Friday, May 9, 2008
Lights, Camera, Action ... Direct!!
Navigating the rushing waters flowing through the director's office can be a daunting task for any director in Massachusetts. For a new library director it can be particularly difficult. Just figuring out all the acronymns (CMRLS, MLN, MMRLS, C/WMARS, MBLC) of regions and networks and institutions of the Commonwealth can boggle a mind ... but keeping up with deadlines, learning who the colleagues and administrators are, figuring out the complicated interactions, making the connections between the library and town departments, and STILL doing the director's job can confuse even the hardiest in our field. (Not to speak of the challenges facing a librarian moving to Massachusetts from out of state, such as making one's way through a rotary or in and out of Logan Airport.)
Margaret Cardello of the Central Massachusetts Regional Library System and a cooperative effort of most of the Massachusetts Library regions were awarded an LSTA grant to develop a Director's Essentials website. An advisory committee has been meeting for the last six months and the project is lifting off the ground with a Director's Boot Camp at Tower Hill in West Boylston on May 20th. Currently, the advisory group is gathering the information that will make a new Massachusetts director's job easier.
The Roundtable was a great mixing of ideas, personal narrative, suggestions and information. Some of the suggestions for the Directors' Essential sites may include listservs, wikis and a decision tree approach to the FAQ-driven knowledge base. So many directors are reinventing the wheel; information should be available in a consistent format between libraries so that new directors can spend less time searching for information that can be easy to locate. Directors need to be 'directed' to resources that are in place in print and in people.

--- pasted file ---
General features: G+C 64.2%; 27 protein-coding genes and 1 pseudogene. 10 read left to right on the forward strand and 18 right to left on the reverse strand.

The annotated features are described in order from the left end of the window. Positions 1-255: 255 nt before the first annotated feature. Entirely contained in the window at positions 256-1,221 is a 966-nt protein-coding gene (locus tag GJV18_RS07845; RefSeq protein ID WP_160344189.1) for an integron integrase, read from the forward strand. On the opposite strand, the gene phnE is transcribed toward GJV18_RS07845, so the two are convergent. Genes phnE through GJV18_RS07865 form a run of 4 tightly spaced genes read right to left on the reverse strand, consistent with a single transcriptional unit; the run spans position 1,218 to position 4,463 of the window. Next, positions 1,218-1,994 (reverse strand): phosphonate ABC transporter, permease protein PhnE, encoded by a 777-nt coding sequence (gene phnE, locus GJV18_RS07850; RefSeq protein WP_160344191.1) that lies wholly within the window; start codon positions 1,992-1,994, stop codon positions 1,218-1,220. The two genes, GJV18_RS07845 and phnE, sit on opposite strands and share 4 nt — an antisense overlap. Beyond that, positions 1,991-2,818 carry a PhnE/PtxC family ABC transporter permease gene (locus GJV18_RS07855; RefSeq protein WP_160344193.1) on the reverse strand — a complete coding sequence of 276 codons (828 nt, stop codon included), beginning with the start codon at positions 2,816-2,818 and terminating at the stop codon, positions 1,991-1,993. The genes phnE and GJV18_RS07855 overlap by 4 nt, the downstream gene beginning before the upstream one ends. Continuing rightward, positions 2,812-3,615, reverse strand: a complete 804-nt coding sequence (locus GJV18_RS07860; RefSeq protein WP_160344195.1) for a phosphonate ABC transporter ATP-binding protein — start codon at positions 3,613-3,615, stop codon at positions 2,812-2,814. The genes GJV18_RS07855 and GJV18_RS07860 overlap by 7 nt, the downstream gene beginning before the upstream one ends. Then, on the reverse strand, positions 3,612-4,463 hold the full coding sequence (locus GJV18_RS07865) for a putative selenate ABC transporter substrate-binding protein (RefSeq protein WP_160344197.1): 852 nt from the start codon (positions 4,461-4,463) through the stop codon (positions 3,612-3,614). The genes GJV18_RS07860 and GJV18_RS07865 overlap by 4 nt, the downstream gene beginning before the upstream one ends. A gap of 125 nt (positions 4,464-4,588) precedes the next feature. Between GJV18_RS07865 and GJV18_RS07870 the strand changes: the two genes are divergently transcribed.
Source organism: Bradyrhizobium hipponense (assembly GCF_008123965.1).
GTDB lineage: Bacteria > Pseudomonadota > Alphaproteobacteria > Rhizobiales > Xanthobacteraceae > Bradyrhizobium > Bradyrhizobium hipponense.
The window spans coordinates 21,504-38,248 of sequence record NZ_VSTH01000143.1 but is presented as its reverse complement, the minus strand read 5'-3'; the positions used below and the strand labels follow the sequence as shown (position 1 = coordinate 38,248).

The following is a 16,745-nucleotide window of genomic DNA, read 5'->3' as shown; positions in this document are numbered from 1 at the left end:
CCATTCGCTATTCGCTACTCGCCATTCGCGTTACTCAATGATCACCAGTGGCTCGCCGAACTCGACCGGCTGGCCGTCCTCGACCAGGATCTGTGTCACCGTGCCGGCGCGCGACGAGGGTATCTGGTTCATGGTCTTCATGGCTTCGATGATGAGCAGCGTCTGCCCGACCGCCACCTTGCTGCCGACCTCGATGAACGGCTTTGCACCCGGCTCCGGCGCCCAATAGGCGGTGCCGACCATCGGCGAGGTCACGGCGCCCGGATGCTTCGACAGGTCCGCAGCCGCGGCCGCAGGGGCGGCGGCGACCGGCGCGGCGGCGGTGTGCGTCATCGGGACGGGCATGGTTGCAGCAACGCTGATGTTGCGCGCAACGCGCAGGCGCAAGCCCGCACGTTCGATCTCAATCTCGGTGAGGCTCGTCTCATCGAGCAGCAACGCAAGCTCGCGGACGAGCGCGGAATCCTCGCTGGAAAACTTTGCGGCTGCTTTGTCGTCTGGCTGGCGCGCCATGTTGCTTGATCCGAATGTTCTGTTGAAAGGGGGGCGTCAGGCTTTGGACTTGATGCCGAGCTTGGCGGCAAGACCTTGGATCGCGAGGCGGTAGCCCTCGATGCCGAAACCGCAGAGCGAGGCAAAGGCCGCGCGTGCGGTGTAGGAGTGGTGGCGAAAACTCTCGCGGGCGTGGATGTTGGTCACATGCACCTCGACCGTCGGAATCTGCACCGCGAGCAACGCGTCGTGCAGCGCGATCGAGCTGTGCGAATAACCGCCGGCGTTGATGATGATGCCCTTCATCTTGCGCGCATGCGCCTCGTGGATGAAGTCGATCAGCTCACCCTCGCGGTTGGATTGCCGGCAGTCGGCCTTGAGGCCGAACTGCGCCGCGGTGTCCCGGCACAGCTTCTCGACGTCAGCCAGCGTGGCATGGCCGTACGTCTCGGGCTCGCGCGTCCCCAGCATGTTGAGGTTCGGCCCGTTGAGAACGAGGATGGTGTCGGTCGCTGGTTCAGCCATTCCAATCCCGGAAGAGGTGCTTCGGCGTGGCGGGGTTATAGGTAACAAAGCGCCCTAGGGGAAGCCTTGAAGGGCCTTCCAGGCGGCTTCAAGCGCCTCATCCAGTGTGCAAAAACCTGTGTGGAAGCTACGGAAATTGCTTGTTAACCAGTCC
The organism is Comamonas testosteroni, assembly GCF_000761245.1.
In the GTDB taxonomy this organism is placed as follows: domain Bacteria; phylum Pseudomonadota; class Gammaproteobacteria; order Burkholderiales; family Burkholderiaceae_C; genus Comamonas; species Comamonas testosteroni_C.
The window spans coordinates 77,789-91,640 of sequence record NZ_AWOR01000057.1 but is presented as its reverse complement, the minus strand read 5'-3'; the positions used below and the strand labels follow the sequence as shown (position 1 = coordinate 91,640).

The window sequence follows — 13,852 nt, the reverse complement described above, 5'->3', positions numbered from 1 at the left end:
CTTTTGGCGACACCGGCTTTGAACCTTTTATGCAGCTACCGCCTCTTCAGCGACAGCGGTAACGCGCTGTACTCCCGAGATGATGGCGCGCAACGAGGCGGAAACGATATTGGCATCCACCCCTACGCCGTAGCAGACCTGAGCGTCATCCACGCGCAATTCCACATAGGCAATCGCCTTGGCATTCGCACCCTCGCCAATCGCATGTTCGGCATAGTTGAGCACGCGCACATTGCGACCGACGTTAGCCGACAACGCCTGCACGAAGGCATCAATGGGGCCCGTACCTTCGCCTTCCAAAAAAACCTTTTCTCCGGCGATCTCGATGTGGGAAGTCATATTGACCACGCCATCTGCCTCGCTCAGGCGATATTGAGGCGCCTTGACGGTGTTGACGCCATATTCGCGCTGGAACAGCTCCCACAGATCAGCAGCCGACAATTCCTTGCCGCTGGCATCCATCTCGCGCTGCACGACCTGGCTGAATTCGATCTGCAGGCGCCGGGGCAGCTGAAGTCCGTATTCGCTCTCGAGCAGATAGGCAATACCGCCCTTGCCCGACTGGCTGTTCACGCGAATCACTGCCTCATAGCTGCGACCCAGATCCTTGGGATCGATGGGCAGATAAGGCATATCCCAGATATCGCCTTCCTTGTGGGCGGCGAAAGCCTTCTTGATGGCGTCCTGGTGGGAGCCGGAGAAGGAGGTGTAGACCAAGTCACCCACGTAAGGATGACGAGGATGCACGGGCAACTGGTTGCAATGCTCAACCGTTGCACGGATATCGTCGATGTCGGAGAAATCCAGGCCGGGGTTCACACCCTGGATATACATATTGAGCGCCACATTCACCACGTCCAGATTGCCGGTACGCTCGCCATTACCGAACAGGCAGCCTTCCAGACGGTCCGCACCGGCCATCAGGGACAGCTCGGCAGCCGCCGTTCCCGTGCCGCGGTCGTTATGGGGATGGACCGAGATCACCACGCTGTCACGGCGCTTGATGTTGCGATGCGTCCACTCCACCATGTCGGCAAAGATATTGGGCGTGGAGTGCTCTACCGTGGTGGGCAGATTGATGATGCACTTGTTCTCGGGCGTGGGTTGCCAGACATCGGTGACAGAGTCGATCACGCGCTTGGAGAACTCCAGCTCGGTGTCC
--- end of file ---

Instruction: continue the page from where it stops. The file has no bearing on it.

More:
One of the hurdles is that directors are filling positions in many areas: public, academic and special libraries; how many of those administrative tasks are the same and how many are different? How do we address the needs of directors of libraries of all types? Another hurdle is that changes in the field (in technology, in budgeting, in collections) are rapid and library directors already on the job are struggling to keep up; those coming in need to know which changes have occurred and which are occurring.
The talk was lively and personal in this roundtable. Everyone attending contributed and lots of wonderful ideas and laughter circulated. One of Margaret's many, many strengths as Assistant Administrator of the Central Region is that she always welcomes participation and open flow of conversation.
Often one becomes an 'accidental manager' (as described in Rachel Singer Gordon's book, the Accidental Library Manager) for many reasons. One is not necessarily prepared for the job of library director - managing a staff and board of library trustees, communicating with a town, adhering to standards and certification and relating to community groups such as a Friends of the Library group. A Massachusetts directorship can be even more complicated with the deadlines imposed by our towns and the Commonwealth.